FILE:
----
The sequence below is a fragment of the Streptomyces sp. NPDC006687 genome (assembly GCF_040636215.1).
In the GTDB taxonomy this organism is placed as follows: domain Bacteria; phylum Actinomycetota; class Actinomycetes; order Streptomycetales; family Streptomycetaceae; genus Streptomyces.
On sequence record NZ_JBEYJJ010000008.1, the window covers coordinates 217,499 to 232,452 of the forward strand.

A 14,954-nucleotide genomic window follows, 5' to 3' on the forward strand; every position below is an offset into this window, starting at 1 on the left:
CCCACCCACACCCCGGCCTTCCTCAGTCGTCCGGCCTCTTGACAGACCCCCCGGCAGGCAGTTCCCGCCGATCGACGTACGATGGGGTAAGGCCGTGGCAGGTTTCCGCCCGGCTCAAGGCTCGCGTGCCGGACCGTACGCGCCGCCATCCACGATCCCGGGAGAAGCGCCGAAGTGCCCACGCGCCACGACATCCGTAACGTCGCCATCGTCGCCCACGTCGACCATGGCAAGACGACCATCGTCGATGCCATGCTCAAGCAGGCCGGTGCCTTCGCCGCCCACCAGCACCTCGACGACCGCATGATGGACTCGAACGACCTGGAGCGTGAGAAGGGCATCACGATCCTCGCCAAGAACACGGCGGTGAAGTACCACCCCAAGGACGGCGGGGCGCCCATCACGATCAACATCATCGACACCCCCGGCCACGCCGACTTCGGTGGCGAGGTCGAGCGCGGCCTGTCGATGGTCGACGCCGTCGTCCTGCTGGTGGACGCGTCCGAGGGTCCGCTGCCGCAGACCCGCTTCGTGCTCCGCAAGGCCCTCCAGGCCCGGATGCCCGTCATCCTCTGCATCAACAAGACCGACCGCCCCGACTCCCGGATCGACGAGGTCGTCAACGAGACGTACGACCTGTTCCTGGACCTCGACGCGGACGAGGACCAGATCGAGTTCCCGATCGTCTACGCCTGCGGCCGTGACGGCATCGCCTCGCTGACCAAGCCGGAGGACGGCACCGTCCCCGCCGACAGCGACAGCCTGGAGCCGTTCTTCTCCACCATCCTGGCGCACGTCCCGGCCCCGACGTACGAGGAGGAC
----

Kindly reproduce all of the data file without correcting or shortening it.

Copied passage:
The sequence below is a fragment of the Streptomyces sp. NPDC006687 genome (assembly GCF_040636215.1).
In the GTDB taxonomy this organism is placed as follows: domain Bacteria; phylum Actinomycetota; class Actinomycetes; order Streptomycetales; family Streptomycetaceae; genus Streptomyces.
On sequence record NZ_JBEYJJ010000008.1, the window covers coordinates 217,499 to 232,452 of the forward strand.

A 14,954-nucleotide genomic window follows, 5' to 3' on the forward strand; every position below is an offset into this window, starting at 1 on the left:
CCCACCCACACCCCGGCCTTCCTCAGTCGTCCGGCCTCTTGACAGACCCCCCGGCAGGCAGTTCCCGCCGATCGACGTACGATGGGGTAAGGCCGTGGCAGGTTTCCGCCCGGCTCAAGGCTCGCGTGCCGGACCGTACGCGCCGCCATCCACGATCCCGGGAGAAGCGCCGAAGTGCCCACGCGCCACGACATCCGTAACGTCGCCATCGTCGCCCACGTCGACCATGGCAAGACGACCATCGTCGATGCCATGCTCAAGCAGGCCGGTGCCTTCGCCGCCCACCAGCACCTCGACGACCGCATGATGGACTCGAACGACCTGGAGCGTGAGAAGGGCATCACGATCCTCGCCAAGAACACGGCGGTGAAGTACCACCCCAAGGACGGCGGGGCGCCCATCACGATCAACATCATCGACACCCCCGGCCACGCCGACTTCGGTGGCGAGGTCGAGCGCGGCCTGTCGATGGTCGACGCCGTCGTCCTGCTGGTGGACGCGTCCGAGGGTCCGCTGCCGCAGACCCGCTTCGTGCTCCGCAAGGCCCTCCAGGCCCGGATGCCCGTCATCCTCTGCATCAACAAGACCGACCGCCCCGACTCCCGGATCGACGAGGTCGTCAACGAGACGTACGACCTGTTCCTGGACCTCGACGCGGACGAGGACCAGATCGAGTTCCCGATCGTCTACGCCTGCGGCCGTGACGGCATCGCCTCGCTGACCAAGCCGGAGGACGGCACCGTCCCCGCCGACAGCGACAGCCTGGAGCCGTTCTTCTCCACCATCCTGGCGCACGTCCCGGCCCCGACGTACGAGGAGGAC